Wicked Girls

What happens when two children who murdered another child together grow up, are released from prison, and then find each other again?

That is the premise of Alex Marwood’s thriller The Wicked Girls (2012). My sister Afton recommended it to me, and I’m glad she did. I could not put it down.

The book flashes back to the past, explaining the crime that Bel and Jade committed together when they were 11. It is gruesome and heartbreaking, and from these flashbacks, we get a sense of how awful they must have been to become child murderers.


However, as the book progresses, we learn from the flashbacks that the story might be more complicated that it seems on the surface. Was there intent? Could other circumstances have led to the child’s death that create some doubt about the wickedness of Bel and Jade?

The narrative that takes place in the present follows the lives of Kirsty, a newspaper reporter whose husband is struggling to find a job, and Amber, a cleaning supervisor at Funnland in Whitmouth. Both women find themselves in the middle of a serial murder investigation in Whitmouth. Amber finds a body at her amusement park during the night shift. Kirsty travels to cover the story for her newspaper.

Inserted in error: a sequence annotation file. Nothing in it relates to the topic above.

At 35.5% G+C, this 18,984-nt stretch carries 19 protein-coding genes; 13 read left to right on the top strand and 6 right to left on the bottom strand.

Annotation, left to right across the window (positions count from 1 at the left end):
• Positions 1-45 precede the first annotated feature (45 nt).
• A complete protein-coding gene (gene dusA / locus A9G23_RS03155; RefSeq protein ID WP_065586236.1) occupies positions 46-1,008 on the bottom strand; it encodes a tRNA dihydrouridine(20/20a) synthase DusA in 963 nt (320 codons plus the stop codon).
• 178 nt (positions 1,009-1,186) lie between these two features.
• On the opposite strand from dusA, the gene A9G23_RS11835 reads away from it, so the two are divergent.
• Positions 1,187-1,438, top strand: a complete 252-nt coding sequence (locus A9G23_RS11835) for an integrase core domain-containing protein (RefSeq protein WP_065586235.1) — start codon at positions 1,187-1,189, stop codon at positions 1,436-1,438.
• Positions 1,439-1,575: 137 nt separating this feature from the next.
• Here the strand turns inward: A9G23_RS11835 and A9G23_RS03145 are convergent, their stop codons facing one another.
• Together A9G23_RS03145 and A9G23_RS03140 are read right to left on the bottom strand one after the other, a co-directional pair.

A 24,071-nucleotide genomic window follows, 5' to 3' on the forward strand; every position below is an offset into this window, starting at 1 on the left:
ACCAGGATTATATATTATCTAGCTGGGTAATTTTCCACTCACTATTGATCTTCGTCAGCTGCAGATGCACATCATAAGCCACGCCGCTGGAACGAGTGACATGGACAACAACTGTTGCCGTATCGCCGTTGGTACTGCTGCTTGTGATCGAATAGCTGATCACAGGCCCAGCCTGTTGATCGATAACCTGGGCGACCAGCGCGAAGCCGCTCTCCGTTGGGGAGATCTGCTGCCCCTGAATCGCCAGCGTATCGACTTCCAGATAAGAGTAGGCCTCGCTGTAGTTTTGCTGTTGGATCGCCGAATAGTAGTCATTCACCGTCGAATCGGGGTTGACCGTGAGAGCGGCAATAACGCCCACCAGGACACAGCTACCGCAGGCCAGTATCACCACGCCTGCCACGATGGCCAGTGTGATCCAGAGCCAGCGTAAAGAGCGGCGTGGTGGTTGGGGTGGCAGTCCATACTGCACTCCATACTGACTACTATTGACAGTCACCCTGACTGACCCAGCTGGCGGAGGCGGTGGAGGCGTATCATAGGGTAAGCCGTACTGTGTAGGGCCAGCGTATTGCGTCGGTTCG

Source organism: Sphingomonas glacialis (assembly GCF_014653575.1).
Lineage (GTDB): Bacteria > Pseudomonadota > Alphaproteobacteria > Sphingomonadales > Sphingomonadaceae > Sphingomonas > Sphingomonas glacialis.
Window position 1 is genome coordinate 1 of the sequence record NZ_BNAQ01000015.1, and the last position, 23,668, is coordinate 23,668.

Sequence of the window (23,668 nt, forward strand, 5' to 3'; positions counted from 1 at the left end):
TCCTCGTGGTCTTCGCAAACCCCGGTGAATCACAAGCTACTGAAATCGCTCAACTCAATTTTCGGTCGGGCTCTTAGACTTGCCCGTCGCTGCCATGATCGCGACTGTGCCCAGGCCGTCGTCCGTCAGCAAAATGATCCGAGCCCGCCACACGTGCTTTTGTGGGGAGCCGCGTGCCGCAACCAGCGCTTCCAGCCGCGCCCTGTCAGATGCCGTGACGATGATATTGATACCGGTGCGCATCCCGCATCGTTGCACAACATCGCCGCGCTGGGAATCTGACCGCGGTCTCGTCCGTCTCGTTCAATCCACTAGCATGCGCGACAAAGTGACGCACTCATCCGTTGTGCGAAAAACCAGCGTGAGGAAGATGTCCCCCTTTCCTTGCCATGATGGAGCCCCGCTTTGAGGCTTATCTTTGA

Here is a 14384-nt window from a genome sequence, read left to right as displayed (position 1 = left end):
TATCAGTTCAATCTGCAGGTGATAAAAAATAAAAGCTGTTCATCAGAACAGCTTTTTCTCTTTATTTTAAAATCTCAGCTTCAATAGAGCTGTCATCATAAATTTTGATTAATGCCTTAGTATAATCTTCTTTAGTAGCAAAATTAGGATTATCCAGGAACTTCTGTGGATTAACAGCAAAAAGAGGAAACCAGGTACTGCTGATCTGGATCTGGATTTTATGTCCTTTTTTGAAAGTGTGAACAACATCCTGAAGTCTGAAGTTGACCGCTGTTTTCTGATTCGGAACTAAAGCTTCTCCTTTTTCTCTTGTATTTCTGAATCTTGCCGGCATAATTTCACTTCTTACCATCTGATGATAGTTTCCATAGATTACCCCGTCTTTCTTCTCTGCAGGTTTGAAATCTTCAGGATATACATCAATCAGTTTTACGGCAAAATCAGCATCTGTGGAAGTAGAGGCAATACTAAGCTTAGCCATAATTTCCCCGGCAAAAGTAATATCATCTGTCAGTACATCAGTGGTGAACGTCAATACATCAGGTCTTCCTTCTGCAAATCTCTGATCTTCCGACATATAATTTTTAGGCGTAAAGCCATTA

As the story unfolds, we learn more about the serial killer (who was obvious to me from the beginning of the novel, although it is supposed to be a shock once it is revealed) and we see the entanglements of coworkers, lovers, and old friends. Thrown in as a distraction is a weird little man who takes to stalking any woman who pays him any attention. His part of the story gives depth and dimension to the overlapping lives of the people involved in the narrative.

This book has a healthy amount of bad language in it. If that bothers you, this book should be skipped.



11 thoughts on “Wicked Girls

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  1. Ooh… This sounds good. And unlike anything I’ve read before.
    I’ve just read a book that brings intent into question (a compltetly different book from this) – it really made me think twice about my immediate judgment. I’m still not sure what to think…

      1. It’s a new book (not quite out yet) called Guy by Jowita Bydlowska. It’s about a man who thinks he’s doing women favours by being so awesome. So, totally different, but it made me think about intent – if the intentions are good, but the outcome is bad – how do I feel about that? I will eventually post a review of it.

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